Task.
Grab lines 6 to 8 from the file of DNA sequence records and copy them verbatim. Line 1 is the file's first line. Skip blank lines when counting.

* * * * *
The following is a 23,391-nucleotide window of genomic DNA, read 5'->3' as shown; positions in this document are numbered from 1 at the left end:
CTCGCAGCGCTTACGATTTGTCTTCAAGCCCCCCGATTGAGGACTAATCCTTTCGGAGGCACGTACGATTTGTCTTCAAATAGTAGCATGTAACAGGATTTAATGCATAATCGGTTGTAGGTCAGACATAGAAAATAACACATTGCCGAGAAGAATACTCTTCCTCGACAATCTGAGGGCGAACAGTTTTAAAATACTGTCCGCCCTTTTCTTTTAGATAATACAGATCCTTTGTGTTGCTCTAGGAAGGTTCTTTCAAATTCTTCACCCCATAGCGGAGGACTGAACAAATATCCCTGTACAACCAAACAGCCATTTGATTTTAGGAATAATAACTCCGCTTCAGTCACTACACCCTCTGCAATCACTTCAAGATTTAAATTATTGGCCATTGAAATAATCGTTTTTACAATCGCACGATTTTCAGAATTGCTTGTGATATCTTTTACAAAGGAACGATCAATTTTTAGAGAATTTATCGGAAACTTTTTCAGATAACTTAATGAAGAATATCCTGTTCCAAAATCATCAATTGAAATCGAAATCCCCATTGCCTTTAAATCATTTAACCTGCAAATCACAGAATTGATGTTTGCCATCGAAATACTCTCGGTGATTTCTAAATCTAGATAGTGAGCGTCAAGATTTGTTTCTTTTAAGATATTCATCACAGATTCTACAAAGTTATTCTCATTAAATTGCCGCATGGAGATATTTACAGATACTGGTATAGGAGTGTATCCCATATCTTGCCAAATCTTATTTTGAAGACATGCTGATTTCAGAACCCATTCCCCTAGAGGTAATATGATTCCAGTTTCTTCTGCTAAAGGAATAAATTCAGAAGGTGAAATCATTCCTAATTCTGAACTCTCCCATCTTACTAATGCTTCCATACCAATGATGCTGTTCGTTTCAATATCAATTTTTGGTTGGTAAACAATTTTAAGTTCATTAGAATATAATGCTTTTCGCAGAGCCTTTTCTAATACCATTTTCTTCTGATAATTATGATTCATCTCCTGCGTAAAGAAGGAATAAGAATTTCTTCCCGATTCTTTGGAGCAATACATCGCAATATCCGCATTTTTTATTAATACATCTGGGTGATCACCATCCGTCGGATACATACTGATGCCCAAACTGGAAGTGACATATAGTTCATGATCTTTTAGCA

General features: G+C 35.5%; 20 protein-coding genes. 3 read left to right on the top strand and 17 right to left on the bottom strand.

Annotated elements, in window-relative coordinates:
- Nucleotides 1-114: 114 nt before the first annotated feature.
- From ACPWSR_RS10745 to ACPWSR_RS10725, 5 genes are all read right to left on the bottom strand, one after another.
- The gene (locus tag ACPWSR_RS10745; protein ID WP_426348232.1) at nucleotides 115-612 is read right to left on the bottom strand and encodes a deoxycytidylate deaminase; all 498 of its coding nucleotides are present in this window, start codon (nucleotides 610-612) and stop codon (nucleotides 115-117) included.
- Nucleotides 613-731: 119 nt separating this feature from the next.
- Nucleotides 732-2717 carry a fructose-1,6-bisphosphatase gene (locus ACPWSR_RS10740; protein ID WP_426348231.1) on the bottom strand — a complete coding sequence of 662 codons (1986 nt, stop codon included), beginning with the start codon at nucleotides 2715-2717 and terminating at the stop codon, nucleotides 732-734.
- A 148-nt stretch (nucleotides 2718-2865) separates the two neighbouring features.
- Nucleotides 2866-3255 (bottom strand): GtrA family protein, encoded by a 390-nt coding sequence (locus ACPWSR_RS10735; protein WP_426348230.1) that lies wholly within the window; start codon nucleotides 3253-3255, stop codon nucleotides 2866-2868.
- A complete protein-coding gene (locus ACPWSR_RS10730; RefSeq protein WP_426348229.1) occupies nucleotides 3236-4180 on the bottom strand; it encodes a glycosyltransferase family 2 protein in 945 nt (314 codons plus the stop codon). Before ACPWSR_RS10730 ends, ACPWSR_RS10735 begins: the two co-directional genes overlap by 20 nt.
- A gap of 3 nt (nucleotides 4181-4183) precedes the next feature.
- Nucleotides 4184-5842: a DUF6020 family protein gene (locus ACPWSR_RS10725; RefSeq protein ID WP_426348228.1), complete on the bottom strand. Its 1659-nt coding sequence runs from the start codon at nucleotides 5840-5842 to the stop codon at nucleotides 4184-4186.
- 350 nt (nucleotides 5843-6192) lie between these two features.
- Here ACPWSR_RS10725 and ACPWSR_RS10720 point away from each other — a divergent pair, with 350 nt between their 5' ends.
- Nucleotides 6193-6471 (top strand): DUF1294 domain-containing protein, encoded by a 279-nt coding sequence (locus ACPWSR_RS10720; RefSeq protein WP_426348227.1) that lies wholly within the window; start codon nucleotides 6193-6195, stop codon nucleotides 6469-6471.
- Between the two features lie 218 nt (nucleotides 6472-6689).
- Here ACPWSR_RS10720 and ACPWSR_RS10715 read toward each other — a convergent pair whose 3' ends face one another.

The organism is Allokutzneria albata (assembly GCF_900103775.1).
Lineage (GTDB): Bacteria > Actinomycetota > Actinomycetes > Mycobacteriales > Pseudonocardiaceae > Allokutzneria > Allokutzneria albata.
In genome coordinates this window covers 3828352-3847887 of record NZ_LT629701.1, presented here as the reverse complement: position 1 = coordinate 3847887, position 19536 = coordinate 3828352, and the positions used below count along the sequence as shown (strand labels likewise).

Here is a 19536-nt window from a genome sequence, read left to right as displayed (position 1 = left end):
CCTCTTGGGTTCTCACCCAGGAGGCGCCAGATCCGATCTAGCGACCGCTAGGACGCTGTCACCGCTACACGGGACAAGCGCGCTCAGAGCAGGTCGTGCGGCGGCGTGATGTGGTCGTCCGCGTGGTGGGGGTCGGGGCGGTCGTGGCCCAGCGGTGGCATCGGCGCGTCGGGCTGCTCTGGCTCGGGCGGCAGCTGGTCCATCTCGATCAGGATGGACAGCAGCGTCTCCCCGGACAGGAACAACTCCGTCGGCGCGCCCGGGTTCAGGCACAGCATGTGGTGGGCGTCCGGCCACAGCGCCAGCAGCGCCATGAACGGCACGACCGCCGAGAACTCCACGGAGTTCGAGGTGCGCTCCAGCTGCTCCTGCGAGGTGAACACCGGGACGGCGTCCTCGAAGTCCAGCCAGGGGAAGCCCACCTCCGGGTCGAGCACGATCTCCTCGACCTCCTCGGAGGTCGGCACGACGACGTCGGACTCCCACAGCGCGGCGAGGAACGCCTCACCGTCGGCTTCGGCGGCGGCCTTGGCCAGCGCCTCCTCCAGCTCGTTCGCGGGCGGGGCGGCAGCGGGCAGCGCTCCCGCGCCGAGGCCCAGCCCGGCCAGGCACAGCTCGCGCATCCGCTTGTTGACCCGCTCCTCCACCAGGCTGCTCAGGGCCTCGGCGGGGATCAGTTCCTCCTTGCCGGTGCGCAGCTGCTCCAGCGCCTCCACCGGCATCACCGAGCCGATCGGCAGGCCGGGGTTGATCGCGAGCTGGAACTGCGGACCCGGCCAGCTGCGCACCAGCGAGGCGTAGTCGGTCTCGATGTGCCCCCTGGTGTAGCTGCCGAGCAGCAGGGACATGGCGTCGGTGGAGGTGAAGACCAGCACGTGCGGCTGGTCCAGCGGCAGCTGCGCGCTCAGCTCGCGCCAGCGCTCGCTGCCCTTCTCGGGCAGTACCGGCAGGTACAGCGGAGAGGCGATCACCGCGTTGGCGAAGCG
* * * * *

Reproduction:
- From ACPWSR_RS10745 to ACPWSR_RS10725, 5 genes are all read right to left on the bottom strand, one after another.
- The gene (locus tag ACPWSR_RS10745; protein ID WP_426348232.1) at nucleotides 115-612 is read right to left on the bottom strand and encodes a deoxycytidylate deaminase; all 498 of its coding nucleotides are present in this window, start codon (nucleotides 610-612) and stop codon (nucleotides 115-117) included.
- Nucleotides 613-731: 119 nt separating this feature from the next.